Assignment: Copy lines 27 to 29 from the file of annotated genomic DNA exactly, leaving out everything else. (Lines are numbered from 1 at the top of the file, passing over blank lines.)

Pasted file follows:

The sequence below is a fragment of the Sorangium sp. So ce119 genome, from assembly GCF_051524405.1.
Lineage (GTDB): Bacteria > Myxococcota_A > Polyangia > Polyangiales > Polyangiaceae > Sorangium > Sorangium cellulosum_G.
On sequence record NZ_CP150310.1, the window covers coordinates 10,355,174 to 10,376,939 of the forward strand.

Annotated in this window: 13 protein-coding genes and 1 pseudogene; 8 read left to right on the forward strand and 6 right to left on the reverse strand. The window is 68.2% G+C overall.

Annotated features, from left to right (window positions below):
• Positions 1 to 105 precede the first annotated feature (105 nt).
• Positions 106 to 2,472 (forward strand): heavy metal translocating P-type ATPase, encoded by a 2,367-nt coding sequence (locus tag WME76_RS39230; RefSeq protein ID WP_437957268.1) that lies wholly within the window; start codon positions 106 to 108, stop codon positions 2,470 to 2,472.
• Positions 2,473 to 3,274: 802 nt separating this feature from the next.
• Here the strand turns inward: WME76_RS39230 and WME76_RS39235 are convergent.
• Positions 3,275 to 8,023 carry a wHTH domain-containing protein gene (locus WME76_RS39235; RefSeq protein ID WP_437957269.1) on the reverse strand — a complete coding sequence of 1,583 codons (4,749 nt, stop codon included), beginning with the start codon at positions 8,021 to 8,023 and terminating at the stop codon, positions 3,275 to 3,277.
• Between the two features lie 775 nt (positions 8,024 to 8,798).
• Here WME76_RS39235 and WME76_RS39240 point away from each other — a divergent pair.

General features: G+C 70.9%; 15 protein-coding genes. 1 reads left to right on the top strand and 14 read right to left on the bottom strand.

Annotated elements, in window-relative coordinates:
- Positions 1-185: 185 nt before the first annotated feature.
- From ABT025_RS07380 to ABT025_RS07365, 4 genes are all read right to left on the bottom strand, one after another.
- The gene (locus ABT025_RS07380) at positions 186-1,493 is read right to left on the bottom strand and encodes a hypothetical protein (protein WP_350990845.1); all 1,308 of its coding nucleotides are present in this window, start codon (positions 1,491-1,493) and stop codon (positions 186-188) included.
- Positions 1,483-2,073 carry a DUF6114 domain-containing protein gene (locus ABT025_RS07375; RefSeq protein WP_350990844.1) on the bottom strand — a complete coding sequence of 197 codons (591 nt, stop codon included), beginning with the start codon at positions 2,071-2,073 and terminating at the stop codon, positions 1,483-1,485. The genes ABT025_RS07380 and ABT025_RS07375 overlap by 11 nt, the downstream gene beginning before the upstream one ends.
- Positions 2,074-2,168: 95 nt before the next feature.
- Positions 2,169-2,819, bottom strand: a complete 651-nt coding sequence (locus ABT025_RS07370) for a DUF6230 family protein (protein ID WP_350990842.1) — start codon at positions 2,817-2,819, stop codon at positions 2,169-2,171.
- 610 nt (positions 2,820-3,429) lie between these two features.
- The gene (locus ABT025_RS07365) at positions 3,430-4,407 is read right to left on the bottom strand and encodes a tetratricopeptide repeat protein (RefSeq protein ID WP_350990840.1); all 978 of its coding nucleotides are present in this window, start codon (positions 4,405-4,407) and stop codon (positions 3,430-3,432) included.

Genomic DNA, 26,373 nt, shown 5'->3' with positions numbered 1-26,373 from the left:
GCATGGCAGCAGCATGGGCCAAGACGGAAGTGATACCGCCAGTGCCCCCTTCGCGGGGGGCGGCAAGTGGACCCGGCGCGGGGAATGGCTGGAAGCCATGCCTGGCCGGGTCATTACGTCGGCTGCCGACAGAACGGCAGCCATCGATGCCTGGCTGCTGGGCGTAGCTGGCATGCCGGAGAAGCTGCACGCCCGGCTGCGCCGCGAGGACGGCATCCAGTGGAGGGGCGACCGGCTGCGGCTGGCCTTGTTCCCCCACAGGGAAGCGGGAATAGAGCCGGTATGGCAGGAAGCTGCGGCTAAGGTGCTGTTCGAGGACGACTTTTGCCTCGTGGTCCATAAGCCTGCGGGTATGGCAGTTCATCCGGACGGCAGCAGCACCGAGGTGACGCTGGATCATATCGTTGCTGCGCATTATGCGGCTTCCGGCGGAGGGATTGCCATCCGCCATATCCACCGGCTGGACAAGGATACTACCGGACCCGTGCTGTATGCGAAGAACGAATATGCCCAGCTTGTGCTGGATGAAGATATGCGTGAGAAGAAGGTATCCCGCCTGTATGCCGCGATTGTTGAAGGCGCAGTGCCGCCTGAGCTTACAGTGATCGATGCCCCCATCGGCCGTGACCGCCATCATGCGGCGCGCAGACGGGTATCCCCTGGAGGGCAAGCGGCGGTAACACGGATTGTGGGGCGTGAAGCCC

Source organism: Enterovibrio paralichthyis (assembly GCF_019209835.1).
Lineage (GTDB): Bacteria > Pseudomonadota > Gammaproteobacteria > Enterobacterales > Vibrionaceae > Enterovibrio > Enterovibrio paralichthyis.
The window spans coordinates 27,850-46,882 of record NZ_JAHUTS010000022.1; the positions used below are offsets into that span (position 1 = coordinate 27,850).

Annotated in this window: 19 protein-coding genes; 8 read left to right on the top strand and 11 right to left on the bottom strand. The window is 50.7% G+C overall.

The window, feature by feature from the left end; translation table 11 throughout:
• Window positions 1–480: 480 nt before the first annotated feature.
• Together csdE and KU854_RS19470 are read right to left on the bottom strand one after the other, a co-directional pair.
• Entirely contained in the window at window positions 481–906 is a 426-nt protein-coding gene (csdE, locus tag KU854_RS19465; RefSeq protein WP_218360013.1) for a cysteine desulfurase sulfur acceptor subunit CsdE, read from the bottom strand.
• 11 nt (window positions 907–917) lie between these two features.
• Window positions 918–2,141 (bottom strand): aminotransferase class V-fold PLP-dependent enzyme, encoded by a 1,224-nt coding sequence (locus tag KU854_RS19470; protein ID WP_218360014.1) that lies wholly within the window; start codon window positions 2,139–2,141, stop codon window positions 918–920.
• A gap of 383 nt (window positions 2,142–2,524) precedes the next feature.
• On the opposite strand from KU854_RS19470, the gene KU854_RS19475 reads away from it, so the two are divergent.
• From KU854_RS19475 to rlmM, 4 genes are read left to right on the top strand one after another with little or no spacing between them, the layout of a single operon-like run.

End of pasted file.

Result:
The window spans coordinates 27,850-46,882 of record NZ_JAHUTS010000022.1; the positions used below are offsets into that span (position 1 = coordinate 27,850).

Annotated in this window: 19 protein-coding genes; 8 read left to right on the top strand and 11 right to left on the bottom strand. The window is 50.7% G+C overall.

The window, feature by feature from the left end; translation table 11 throughout: